At a City Council meeting about a month ago a prominent Trish Spencer support and subsequent appointee to the Open Government Commission spoke during public comment non agenda items about the Alameda Disaster Council. He wanted to reiterate Trish Spencer’s belief, I mean his belief that the Mayor should indeed be in control of everything when a disaster hits rather than the City Manager.
Here was his letter to the City Council that was passed along to the City Attorney to provide an opinion to the City Council:
I was gratified to view the video of your June 21 meeting wherein Councilmember Daysog recognized the conflict between Section 2-24.6 of the proposed amendment to the Municipal Code regarding the powers and duties of the Director of Emergency Services (dentified in Section 2-24.3 as the City Manager) and Sections 6-1 of the City Charter which provides that the Mayor “may take command of the Police and Fire Departments and govern the City by proclamation whenever the Council determines that public danger or emergency requires such action.” I helped to draft the June 17, 2016 letter directed to Council by the Alameda Citizens Task Force which advised you of this conflict. However, in my view, the language that you added to Section 2-24.1 of the proposed Ordinance, wherein you recite the above quoted language from the charter, but state that, “This ordinance is neither intended to restrict nor does it conflict with City Charter Section 6-1…”, does nothing to resolve the conflict, and, in fact, exacerbates the problem.
Section 2-24.6 gives powers to the City Manager, acting as the Director of Emergency Services that clearly conflict with the Mayor’s powers under Section 6-1 of the City Charter. A Council proclamation of a local emergency this Section gives the City Manager, acting as the Director of Emergency Services, the following powers, inter alia:
- Control and direct the effort of this emergency organization for the accomplishment of the purposes of this ordinance (Sec. 2-24.6a(3))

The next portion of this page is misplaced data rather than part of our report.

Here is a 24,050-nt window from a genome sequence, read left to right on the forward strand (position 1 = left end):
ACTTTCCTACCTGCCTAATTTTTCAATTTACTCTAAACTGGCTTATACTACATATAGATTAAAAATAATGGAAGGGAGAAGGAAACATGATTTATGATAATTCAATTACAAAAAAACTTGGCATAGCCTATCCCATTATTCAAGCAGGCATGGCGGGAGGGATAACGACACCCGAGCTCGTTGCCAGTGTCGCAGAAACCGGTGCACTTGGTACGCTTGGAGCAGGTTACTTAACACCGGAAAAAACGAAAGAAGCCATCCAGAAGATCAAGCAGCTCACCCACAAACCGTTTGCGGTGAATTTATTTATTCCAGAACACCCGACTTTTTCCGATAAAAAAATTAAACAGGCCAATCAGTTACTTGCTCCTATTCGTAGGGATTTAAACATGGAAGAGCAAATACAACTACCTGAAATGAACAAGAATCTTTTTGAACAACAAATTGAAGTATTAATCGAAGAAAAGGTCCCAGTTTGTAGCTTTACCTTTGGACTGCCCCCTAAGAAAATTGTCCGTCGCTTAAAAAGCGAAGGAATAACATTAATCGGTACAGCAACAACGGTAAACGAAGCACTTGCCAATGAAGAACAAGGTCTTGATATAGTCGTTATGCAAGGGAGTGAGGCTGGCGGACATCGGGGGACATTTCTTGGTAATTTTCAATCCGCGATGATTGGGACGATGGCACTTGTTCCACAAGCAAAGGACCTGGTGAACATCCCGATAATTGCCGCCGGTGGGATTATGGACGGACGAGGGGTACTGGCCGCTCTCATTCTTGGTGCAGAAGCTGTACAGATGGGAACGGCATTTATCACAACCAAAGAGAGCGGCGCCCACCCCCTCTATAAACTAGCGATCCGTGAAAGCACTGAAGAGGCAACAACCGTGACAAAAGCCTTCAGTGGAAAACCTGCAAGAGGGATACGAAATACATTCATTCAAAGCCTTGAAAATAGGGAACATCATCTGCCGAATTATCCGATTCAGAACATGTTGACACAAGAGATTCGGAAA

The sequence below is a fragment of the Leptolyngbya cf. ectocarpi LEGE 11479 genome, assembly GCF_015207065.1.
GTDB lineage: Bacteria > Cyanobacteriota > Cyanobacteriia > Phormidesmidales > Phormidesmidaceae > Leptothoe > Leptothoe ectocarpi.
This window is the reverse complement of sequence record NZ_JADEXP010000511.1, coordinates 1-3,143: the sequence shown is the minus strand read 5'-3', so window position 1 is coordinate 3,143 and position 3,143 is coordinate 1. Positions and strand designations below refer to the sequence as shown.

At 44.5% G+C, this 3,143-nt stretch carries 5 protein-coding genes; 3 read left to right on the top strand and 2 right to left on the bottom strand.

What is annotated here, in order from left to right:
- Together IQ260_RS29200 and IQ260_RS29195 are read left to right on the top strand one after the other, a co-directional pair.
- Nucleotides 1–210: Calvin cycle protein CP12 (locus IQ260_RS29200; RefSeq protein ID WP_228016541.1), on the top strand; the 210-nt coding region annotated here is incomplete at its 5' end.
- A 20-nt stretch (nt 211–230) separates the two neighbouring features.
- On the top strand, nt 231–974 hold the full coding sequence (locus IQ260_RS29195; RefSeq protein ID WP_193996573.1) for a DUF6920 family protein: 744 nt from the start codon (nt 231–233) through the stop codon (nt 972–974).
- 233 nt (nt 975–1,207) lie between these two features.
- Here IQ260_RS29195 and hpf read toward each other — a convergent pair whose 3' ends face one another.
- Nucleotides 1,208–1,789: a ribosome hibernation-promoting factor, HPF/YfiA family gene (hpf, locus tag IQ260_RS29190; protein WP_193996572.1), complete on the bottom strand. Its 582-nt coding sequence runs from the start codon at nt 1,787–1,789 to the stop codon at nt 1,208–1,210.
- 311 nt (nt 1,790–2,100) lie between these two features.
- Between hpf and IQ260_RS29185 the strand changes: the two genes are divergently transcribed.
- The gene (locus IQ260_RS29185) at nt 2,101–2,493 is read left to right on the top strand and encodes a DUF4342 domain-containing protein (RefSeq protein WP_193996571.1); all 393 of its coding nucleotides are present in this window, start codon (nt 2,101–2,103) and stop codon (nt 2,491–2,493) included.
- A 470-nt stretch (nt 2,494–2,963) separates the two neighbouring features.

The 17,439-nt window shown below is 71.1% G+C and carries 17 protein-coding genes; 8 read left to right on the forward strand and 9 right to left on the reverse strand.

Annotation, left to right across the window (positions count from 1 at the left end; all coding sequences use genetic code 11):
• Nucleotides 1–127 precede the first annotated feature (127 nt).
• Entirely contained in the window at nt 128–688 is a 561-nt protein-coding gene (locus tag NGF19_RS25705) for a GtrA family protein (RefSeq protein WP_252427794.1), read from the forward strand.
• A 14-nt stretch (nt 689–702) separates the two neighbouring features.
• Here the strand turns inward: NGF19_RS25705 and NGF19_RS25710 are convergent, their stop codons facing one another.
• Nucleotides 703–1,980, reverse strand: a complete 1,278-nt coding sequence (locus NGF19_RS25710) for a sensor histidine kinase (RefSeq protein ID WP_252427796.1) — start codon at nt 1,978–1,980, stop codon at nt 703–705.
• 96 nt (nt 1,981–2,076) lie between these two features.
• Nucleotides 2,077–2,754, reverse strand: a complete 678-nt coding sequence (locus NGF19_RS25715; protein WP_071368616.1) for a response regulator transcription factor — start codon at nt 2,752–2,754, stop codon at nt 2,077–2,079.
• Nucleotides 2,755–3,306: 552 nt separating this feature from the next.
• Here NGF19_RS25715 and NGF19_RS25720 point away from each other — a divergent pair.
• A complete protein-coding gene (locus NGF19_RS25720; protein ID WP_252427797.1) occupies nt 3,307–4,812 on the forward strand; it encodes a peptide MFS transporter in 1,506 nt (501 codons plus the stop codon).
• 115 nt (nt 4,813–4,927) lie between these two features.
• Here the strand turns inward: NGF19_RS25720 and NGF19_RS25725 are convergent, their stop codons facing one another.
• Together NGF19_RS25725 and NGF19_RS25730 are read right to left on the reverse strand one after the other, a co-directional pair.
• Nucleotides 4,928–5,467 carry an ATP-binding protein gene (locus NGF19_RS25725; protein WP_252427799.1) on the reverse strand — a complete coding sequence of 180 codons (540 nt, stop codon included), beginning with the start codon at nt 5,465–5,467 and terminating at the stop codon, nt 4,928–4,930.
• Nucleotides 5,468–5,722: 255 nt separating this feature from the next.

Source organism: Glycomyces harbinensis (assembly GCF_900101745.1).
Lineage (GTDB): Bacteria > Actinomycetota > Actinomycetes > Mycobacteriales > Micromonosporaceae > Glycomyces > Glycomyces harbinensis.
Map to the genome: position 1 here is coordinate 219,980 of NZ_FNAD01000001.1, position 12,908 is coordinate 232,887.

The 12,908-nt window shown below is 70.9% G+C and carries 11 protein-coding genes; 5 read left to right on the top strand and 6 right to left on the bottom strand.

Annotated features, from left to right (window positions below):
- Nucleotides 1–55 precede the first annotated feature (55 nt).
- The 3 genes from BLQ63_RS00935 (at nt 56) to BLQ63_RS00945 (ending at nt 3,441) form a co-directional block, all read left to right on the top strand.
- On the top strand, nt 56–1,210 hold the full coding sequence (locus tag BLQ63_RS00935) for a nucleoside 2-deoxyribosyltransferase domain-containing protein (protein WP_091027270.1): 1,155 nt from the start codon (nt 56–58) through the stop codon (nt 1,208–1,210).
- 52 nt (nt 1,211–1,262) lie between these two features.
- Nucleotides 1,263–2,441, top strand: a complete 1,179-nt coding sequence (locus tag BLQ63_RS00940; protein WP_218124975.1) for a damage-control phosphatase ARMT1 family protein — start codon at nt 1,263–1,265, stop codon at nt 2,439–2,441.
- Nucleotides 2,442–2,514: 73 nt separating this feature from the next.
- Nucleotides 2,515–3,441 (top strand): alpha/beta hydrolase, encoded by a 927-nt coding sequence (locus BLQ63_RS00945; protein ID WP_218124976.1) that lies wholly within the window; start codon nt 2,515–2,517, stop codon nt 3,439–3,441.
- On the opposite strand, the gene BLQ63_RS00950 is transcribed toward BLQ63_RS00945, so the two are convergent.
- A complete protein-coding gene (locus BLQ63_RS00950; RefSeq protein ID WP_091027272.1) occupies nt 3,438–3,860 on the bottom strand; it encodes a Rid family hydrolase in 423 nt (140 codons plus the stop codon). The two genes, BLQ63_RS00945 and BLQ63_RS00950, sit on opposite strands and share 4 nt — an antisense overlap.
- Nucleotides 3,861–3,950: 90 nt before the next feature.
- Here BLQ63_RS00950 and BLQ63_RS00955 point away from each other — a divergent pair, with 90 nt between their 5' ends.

- Direct cooperation between and coordination of services and staff of this emergency organization; and resolve questions of authority and responsibility that may arise between them (Sec. 2-24.6a(4))
- To make and issue rules and regulations on matters reasonably related tithe protection of life and property as affected by such emergency; provided, however, such rules and regulations must be confirmed at the earliest practicable time by the City Council (Sec. 2-24.6a(6)(a)
- To require emergency services of any officer or employee and, in the event of the proclamation of a “state of emergency” in the county in which this city is located or the existence of a “state of war emergency,” to command the aid of as many citizens of this community as deemed necessary in the execution of duties; such persons shall be entitled to all privileges, benefits, and immunities as are provided by state law for registered disaster services workers; (Sec. 2-24.6a(6)(c)
I submit that there is no difference between the above powers and the powers of the Mayor under Section 6-1 of the City Charter to ” take command of the Police and Fire Departments and govern the City by proclamation whenever the Council determines that public danger or emergency requires such action.” .
The statement that no conflict exists added to Section 2-24.1 of the proposed Ordinance does not make it so, nor does the fact that previous versions of this ordinance dating back to 1951 contain the same conflict. In fact, inclusion of such a statement renders the entire Ordinance confusing, ambiguous, and contradictory.
In my view there are only two ways to resolve this conflict; 1) Identify the Mayor, rather than the City Manager as the Director of Emergency Services; or 2) Place an Amendment to the Charter on the ballot at the next available election that proposes to delete the Mayor’s emergency powers and give said powers to the City Manager. It is not my purpose to advocate alternative one or two. However, it is my purpose to avoid an Alexander Haig moment in the midst of a disaster, or even worse, an ongoing conflict between the City Manager and the Mayor during s disaster with emergency personnel not knowing who is in authority.
The City Attorney, the legal authority of the City, said, yeah, not really. In her opinion to the City Council: